Art Fix Friday: August 14, 2015

Inmates at a women’s prison make art dedicated to female heroes. In a collective installation titled Shared Dining, a group of ten inmates created elaborate place settings dedicated to famous women who inspired the artists.

Wall Street Journal article calls the work, “a small refuge from the grim reality of incarceration.” Inspired by The Dinner Party by Judy Chicago, Shared Dining is on view at the Brooklyn Museum.

Front-Page Femmes

Western Australian artist Jukuja Dolly Snell wins the country’s most prestigious Indigenous art prize.

Mary Cassatt’s great-grandniece gives a Cassatt portrait of Col. Edward Buchanan—nicknamed “Grandpa”—to the National Gallery of Art.

ARTnews visits Nigerian artist Ruby Onyinyechi Amanze’s SoHo studio.

A sculpture by Phyllida Barlow is the first work in the new $750,000 fund for female artist acquisitions at the Nasher Sculpture Center.

The Huffington Post highlights 11 exceptional women artists—including Eva Hesse, Judy Chicago, Agnes Martin, and Kiki Smith.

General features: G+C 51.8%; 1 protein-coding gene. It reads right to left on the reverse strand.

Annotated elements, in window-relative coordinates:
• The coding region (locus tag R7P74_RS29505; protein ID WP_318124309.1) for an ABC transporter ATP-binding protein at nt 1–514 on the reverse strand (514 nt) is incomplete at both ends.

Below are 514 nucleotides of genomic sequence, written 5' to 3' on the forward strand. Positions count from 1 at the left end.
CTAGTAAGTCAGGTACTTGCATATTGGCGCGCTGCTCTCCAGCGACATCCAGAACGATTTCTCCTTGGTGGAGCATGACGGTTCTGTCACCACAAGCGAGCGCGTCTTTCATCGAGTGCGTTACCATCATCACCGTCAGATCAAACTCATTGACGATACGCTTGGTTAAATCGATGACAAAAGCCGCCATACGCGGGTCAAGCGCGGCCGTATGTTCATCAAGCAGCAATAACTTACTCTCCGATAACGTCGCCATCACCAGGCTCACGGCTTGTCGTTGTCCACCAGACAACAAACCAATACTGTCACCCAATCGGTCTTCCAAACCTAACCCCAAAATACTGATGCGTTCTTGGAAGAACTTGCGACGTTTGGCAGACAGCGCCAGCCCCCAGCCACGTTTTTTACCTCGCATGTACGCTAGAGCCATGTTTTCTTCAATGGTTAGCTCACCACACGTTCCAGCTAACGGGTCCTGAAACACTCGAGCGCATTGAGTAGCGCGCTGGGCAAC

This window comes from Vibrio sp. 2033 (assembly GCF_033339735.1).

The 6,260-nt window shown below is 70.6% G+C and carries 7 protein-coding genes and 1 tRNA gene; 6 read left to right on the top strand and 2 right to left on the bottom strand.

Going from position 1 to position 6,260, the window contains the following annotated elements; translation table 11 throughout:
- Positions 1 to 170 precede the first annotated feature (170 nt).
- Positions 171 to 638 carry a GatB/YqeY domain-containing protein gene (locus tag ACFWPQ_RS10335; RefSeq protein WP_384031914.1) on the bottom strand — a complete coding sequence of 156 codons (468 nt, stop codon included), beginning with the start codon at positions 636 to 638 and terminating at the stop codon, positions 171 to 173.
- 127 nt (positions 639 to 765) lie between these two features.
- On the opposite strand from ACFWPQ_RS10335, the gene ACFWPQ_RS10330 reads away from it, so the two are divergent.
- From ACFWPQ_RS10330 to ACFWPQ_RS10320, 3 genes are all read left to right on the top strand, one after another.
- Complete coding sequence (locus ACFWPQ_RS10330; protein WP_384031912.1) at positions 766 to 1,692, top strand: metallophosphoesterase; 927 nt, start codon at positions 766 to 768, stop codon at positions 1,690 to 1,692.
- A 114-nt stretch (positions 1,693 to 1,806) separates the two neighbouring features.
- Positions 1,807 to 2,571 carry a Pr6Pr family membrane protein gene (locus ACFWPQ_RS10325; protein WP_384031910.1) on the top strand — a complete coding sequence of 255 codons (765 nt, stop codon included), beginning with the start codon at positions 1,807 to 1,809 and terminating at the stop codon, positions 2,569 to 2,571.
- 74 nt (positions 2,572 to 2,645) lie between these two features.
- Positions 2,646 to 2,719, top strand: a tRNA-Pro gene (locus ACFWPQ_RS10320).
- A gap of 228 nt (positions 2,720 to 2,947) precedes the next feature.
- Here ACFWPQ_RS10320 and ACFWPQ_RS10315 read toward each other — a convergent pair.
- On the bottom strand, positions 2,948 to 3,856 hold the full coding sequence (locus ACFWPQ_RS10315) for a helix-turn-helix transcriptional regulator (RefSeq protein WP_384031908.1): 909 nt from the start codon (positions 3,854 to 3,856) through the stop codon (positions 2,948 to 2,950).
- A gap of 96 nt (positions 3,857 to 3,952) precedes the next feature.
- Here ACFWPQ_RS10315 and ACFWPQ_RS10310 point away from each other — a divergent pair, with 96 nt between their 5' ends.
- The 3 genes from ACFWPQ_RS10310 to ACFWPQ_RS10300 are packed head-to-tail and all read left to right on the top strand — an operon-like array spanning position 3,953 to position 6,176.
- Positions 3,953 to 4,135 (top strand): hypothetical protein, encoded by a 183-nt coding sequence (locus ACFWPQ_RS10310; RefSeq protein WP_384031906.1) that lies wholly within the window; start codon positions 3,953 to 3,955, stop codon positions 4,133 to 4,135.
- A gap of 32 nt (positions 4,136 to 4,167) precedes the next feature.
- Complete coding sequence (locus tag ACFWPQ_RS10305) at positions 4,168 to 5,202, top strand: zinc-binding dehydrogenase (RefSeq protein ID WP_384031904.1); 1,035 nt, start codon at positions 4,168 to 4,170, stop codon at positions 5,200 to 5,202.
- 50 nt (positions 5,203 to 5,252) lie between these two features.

Canadian artist Meryl McMaster uses blind contour drawings to sculpt wire masks.

The Huffington Post lists 8 female Dada artists who “shaped the trajectory of radical artmaking and radical feminism.”

Around 50 works from poet and author Maya Angelou’s collection will go to auction. The sale includes artwork by Faith Ringgold, Elizabeth Catlett, and Jeanne Moutoussamy-Ashe.

Hyperallergic explores Nicole Eisenman’s Seder at the Jewish Museum.

Sylvia Plath’s first job as a farm worker may have influenced her writing.

The Atlantic reviews the first full-length biography of famed author Joan Didion.

Stone Soup author Ann McGovern dies at the age of 85.

Cindy Sherman plays a character based on the opera singer Maria Callas in a new film.

Showtime adapts Patti Smith’s memoir Just Kids for a TV series.

Less than a third of speaking roles in movies go to women.

Shows We Want to See

The Contemporary Art Museum St. Louis will feature hand-woven, abstract fiber-based installation and sculptures from Sheila Hicks’s 60-year oeuvre.

Marilyn Minter: Pretty/Dirty explores the artist’s hyper-real work as an “astute interpretation of our deepest impulses, compulsions, and fantasies.”

The first large-scale exhibition of Israeli artist Keren Cytter is on view at the Museum of Contemporary Art Chicago.

—Emily Haight is the digital editorial assistant at the National Museum of Women in the Arts.